Leadership Skills of Paul of Tarsus

Leadership Skills of Paul of Tarsus

Carmel Gittens

In the light of Romans 1 Corinthians and Galatians what sources of authority does Paul draw on to reinforce his case and what can be learned from the apostle in this respect for contemporary church leadership

Following his conversion on the road to Damascus where Paul of Tarsus one time persecutor of the followers of Jesus met with the risen Lord he became the greatest defender of the newly forming Christian faith His zeal and fervour once so attuned to ridding the world of this perceived threat to Judaism now turned to promoting the same However such was his dramatic and life changing meeting with Jesus that Paul not only devoted his life to growing and nurturing early Christian churches and spreading the gospel across the Mediterranean and beyond but was willing to endure persecution and indeed martyrdom himself in the pursuit of his divine mission It is widely held that Paul was uniquely equipped for this mission as he had many of the qualities needed for such an enormous task In this essay I will look at Pauls journey from persecutor to proselyte a journey that took him many thousands of miles and one that required him to assert his message with conviction and authority Paul would have to defend his teachings and the gospel he proclaimed in many varied and often difficult situations To do this he used a variety of sources for example when Paul defends his apostolic status or challenges lax moral behaviour or advocates his gospel message he draws on his conversion experience the Hebrew Scriptures his finely honed and excellent rhetorical skill and subsequent force of argument to strengthen his case Finally I will look at how his leadership skills and methods may give us an insight into contemporary church leadership today

Let us first look at Pauls apostolic authority There is no doubt that Paul claimed to be an apostle and he certainly exercised authority but when he did would he have claimed this to be as an apostle He would not particularly have claimed that his authority came from his appointment as an apostle but there are times when in defending his status he does assert his apostolic position In the first two chapters of Galatians and in the letters to Corinth Paul hotly defends the position of being an apostle In Galatians some had argued that because he was not one of the original apostles appointed by Jesus he is somehow inferior to them but more importantly as inferior to Peter Of course this is at the heart of the debate over apostleship Pauls response to this was furious he was furious with the old teachers who questioned his authority and tried to tie up the Christians with the old laws But he was even more furious with the Christians for succumbing to their intimidation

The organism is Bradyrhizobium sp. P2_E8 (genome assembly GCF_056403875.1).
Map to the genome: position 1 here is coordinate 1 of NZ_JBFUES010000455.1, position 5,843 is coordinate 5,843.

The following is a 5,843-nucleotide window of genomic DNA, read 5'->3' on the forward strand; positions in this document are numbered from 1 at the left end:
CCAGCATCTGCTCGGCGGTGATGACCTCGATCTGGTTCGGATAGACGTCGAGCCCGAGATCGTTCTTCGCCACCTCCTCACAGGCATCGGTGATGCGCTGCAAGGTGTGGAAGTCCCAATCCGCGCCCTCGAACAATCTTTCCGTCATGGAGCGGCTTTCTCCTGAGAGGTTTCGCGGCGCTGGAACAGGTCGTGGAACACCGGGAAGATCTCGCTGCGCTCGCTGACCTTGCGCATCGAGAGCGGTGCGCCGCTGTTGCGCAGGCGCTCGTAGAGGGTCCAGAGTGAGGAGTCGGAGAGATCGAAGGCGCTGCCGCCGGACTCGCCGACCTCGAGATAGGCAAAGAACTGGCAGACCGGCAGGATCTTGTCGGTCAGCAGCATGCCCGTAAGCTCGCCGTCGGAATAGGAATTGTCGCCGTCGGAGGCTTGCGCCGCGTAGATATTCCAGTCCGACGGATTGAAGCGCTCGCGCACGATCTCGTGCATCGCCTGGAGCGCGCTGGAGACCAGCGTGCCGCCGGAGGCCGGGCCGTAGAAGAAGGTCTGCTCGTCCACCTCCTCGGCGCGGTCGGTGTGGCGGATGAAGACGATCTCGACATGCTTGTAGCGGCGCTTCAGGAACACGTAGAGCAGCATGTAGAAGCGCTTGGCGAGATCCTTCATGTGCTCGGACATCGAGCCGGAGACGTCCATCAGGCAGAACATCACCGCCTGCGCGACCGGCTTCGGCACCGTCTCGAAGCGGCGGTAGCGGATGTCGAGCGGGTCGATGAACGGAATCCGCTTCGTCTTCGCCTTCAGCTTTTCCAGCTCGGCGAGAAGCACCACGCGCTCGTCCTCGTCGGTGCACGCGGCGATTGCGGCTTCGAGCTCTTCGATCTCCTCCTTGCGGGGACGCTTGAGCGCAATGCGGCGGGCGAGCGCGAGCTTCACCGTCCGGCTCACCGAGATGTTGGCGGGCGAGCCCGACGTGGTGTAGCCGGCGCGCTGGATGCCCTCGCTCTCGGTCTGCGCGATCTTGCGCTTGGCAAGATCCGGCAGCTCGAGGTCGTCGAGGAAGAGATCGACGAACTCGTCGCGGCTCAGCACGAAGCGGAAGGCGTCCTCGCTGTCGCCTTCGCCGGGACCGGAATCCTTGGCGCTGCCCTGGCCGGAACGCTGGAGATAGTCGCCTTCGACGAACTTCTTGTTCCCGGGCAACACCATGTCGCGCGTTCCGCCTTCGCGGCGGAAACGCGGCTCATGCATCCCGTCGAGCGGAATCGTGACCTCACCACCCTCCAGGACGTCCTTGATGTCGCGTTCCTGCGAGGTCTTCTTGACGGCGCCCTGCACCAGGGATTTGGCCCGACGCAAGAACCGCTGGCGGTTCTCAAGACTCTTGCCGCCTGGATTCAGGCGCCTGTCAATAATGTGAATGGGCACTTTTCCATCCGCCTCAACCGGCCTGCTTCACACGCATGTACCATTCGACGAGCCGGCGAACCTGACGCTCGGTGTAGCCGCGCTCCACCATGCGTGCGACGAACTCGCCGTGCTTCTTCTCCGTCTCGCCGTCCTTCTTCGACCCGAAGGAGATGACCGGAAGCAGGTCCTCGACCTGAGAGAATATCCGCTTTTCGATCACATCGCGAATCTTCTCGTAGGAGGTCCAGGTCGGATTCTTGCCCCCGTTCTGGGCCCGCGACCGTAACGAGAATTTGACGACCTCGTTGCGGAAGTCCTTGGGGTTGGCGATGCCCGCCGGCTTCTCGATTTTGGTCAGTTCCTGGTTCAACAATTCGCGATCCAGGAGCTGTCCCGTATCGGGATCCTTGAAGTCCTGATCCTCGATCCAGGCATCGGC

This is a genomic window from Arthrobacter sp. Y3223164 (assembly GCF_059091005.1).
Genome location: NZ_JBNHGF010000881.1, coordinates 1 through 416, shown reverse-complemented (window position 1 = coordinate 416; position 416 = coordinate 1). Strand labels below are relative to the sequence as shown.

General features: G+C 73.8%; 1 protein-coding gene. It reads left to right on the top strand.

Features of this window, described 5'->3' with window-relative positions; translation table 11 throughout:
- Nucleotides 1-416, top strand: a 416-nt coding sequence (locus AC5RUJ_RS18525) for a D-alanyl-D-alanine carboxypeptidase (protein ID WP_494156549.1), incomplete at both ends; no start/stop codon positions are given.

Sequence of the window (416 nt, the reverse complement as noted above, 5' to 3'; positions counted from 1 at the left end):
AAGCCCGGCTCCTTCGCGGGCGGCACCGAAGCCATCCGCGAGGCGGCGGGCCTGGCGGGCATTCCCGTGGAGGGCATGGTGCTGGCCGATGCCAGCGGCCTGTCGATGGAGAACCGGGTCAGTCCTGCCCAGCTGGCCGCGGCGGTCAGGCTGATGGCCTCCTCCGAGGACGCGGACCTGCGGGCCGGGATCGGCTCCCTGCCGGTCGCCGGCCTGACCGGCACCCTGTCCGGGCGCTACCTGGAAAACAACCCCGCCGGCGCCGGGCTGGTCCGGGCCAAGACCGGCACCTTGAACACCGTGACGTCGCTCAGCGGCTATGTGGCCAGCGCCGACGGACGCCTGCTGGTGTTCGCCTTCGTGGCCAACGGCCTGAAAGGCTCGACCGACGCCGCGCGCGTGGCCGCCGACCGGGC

Paul begins his letter with a strong and clear account of how his commission is not by vote of man but God given He continues to state how once James Peter and John have recognised this they shake hands with him and Barnabus and assign them to a ministry with the nonJews while they continue with the Jews He is stating here also that even as he rebukes Peter for certain practices that he thinks are out of line Peter recognises his authority and equality with himself

In 1 Corinthians 91 15811 Paul asserts his right to be included as an apostle He had after all seen the risen Christ and the mission work he was doing with the Corinthians attested to his position 1 Cor912

Am I not free Am I not an apostle Have I not seen Jesus our Lord Are you not the result of my work in the Lord2 Even though I may not be an apostle to others surely I am to you For you are the seal of my apostleship in the Lord

But this claim is not one that Paul constantly refers to He actually only claims to be an apostle in Romans 1 and 2 Corinthians and Galatians In both Corinth and Galatia some denied that he was an apostle so it is here in his letters to them that he launches his defence But in Romans he speaks from the outset as being an

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